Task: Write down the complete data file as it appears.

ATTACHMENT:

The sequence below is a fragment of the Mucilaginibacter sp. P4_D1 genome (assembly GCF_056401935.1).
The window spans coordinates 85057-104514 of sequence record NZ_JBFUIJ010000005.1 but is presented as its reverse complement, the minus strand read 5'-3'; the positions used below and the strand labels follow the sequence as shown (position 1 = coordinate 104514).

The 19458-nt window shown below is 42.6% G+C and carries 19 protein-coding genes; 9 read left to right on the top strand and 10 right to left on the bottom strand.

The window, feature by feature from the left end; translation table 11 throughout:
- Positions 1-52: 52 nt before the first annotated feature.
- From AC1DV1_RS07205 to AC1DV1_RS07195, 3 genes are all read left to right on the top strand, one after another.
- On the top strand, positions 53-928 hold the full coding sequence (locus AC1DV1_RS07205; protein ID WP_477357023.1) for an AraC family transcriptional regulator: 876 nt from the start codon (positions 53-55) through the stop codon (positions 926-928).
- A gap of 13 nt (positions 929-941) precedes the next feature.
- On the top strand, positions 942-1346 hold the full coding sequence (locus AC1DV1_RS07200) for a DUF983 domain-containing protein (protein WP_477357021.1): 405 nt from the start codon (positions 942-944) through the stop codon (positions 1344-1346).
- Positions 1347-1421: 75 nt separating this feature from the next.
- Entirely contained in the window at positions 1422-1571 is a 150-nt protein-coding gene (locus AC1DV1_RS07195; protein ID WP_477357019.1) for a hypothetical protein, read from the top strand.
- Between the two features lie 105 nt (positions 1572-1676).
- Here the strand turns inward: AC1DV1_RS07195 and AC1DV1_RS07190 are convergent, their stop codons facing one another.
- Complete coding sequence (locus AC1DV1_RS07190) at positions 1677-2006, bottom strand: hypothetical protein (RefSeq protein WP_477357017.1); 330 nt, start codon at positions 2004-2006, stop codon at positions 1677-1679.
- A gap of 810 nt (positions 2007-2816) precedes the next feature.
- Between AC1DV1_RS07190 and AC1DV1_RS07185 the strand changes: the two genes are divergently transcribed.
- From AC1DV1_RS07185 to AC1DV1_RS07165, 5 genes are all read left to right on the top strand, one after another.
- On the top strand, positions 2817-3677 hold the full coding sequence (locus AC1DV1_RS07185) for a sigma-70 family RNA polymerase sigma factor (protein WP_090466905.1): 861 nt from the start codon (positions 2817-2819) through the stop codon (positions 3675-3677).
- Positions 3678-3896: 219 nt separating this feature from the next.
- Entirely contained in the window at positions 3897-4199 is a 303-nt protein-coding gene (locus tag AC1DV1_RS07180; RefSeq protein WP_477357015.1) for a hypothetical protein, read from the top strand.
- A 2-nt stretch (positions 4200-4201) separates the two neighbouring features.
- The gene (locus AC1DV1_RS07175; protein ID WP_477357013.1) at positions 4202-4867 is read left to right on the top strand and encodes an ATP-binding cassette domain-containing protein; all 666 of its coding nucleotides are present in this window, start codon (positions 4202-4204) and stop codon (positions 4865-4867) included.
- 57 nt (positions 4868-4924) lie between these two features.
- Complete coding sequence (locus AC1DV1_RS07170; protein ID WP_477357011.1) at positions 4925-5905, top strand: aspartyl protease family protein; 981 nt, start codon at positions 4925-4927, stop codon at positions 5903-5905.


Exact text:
The sequence below is a fragment of the Mucilaginibacter sp. P4_D1 genome (assembly GCF_056401935.1).
The window spans coordinates 85057-104514 of sequence record NZ_JBFUIJ010000005.1 but is presented as its reverse complement, the minus strand read 5'-3'; the positions used below and the strand labels follow the sequence as shown (position 1 = coordinate 104514).

The 19458-nt window shown below is 42.6% G+C and carries 19 protein-coding genes; 9 read left to right on the top strand and 10 right to left on the bottom strand.

The window, feature by feature from the left end; translation table 11 throughout:
- Positions 1-52: 52 nt before the first annotated feature.
- From AC1DV1_RS07205 to AC1DV1_RS07195, 3 genes are all read left to right on the top strand, one after another.
- On the top strand, positions 53-928 hold the full coding sequence (locus AC1DV1_RS07205; protein ID WP_477357023.1) for an AraC family transcriptional regulator: 876 nt from the start codon (positions 53-55) through the stop codon (positions 926-928).
- A gap of 13 nt (positions 929-941) precedes the next feature.
- On the top strand, positions 942-1346 hold the full coding sequence (locus AC1DV1_RS07200) for a DUF983 domain-containing protein (protein WP_477357021.1): 405 nt from the start codon (positions 942-944) through the stop codon (positions 1344-1346).
- Positions 1347-1421: 75 nt separating this feature from the next.
- Entirely contained in the window at positions 1422-1571 is a 150-nt protein-coding gene (locus AC1DV1_RS07195; protein ID WP_477357019.1) for a hypothetical protein, read from the top strand.
- Between the two features lie 105 nt (positions 1572-1676).
- Here the strand turns inward: AC1DV1_RS07195 and AC1DV1_RS07190 are convergent, their stop codons facing one another.
- Complete coding sequence (locus AC1DV1_RS07190) at positions 1677-2006, bottom strand: hypothetical protein (RefSeq protein WP_477357017.1); 330 nt, start codon at positions 2004-2006, stop codon at positions 1677-1679.
- A gap of 810 nt (positions 2007-2816) precedes the next feature.
- Between AC1DV1_RS07190 and AC1DV1_RS07185 the strand changes: the two genes are divergently transcribed.
- From AC1DV1_RS07185 to AC1DV1_RS07165, 5 genes are all read left to right on the top strand, one after another.
- On the top strand, positions 2817-3677 hold the full coding sequence (locus AC1DV1_RS07185) for a sigma-70 family RNA polymerase sigma factor (protein WP_090466905.1): 861 nt from the start codon (positions 2817-2819) through the stop codon (positions 3675-3677).
- Positions 3678-3896: 219 nt separating this feature from the next.
- Entirely contained in the window at positions 3897-4199 is a 303-nt protein-coding gene (locus tag AC1DV1_RS07180; RefSeq protein WP_477357015.1) for a hypothetical protein, read from the top strand.
- A 2-nt stretch (positions 4200-4201) separates the two neighbouring features.
- The gene (locus AC1DV1_RS07175; protein ID WP_477357013.1) at positions 4202-4867 is read left to right on the top strand and encodes an ATP-binding cassette domain-containing protein; all 666 of its coding nucleotides are present in this window, start codon (positions 4202-4204) and stop codon (positions 4865-4867) included.
- 57 nt (positions 4868-4924) lie between these two features.
- Complete coding sequence (locus AC1DV1_RS07170; protein ID WP_477357011.1) at positions 4925-5905, top strand: aspartyl protease family protein; 981 nt, start codon at positions 4925-4927, stop codon at positions 5903-5905.